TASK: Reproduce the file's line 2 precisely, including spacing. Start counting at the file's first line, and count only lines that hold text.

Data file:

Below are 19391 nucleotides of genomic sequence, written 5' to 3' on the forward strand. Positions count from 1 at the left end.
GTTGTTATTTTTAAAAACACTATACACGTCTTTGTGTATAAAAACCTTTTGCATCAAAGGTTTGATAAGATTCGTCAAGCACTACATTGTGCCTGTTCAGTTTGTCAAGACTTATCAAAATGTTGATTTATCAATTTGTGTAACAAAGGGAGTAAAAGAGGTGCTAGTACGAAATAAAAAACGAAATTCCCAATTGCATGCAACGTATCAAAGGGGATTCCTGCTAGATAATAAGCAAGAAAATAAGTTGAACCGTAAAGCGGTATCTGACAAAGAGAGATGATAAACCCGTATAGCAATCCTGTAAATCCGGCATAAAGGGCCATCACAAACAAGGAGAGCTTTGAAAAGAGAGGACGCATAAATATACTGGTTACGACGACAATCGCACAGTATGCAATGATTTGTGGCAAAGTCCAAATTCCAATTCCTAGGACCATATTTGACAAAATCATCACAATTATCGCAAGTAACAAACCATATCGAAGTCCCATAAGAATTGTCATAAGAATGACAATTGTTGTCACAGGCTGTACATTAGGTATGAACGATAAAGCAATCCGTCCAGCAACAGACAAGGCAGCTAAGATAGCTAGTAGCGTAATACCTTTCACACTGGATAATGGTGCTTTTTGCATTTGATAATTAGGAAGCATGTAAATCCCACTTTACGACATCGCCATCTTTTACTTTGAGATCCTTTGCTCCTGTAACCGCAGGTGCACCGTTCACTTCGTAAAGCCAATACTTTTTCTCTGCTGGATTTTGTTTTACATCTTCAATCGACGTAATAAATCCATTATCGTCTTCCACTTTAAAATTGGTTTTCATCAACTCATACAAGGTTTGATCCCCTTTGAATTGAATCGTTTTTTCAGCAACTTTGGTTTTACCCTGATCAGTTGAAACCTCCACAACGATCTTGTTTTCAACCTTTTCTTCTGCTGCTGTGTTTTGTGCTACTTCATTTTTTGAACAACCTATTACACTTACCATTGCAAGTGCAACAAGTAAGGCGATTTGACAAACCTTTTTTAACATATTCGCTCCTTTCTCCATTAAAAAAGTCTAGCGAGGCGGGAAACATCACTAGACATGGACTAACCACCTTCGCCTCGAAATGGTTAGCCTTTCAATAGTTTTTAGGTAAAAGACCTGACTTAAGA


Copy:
GTTGTTATTTTTAAAAACACTATACACGTCTTTGTGTATAAAAACCTTTTGCATCAAAGGTTTGATAAGATTCGTCAAGCACTACATTGTGCCTGTTCAGTTTGTCAAGACTTATCAAAATGTTGATTTATCAATTTGTGTAACAAAGGGAGTAAAAGAGGTGCTAGTACGAAATAAAAAACGAAATTCCCAATTGCATGCAACGTATCAAAGGGGATTCCTGCTAGATAATAAGCAAGAAAATAAGTTGAACCGTAAAGCGGTATCTGACAAAGAGAGATGATAAACCCGTATAGCAATCCTGTAAATCCGGCATAAAGGGCCATCACAAACAAGGAGAGCTTTGAAAAGAGAGGACGCATAAATATACTGGTTACGACGACAATCGCACAGTATGCAATGATTTGTGGCAAAGTCCAAATTCCAATTCCTAGGACCATATTTGACAAAATCATCACAATTATCGCAAGTAACAAACCATATCGAAGTCCCATAAGAATTGTCATAAGAATGACAATTGTTGTCACAGGCTGTACATTAGGTATGAACGATAAAGCAATCCGTCCAGCAACAGACAAGGCAGCTAAGATAGCTAGTAGCGTAATACCTTTCACACTGGATAATGGTGCTTTTTGCATTTGATAATTAGGAAGCATGTAAATCCCACTTTACGACATCGCCATCTTTTACTTTGAGATCCTTTGCTCCTGTAACCGCAGGTGCACCGTTCACTTCGTAAAGCCAATACTTTTTCTCTGCTGGATTTTGTTTTACATCTTCAATCGACGTAATAAATCCATTATCGTCTTCCACTTTAAAATTGGTTTTCATCAACTCATACAAGGTTTGATCCCCTTTGAATTGAATCGTTTTTTCAGCAACTTTGGTTTTACCCTGATCAGTTGAAACCTCCACAACGATCTTGTTTTCAACCTTTTCTTCTGCTGCTGTGTTTTGTGCTACTTCATTTTTTGAACAACCTATTACACTTACCATTGCAAGTGCAACAAGTAAGGCGATTTGACAAACCTTTTTTAACATATTCGCTCCTTTCTCCATTAAAAAAGTCTAGCGAGGCGGGAAACATCACTAGACATGGACTAACCACCTTCGCCTCGAAATGGTTAGCCTTTCAATAGTTTTTAGGTAAAAGACCTGACTTAAGA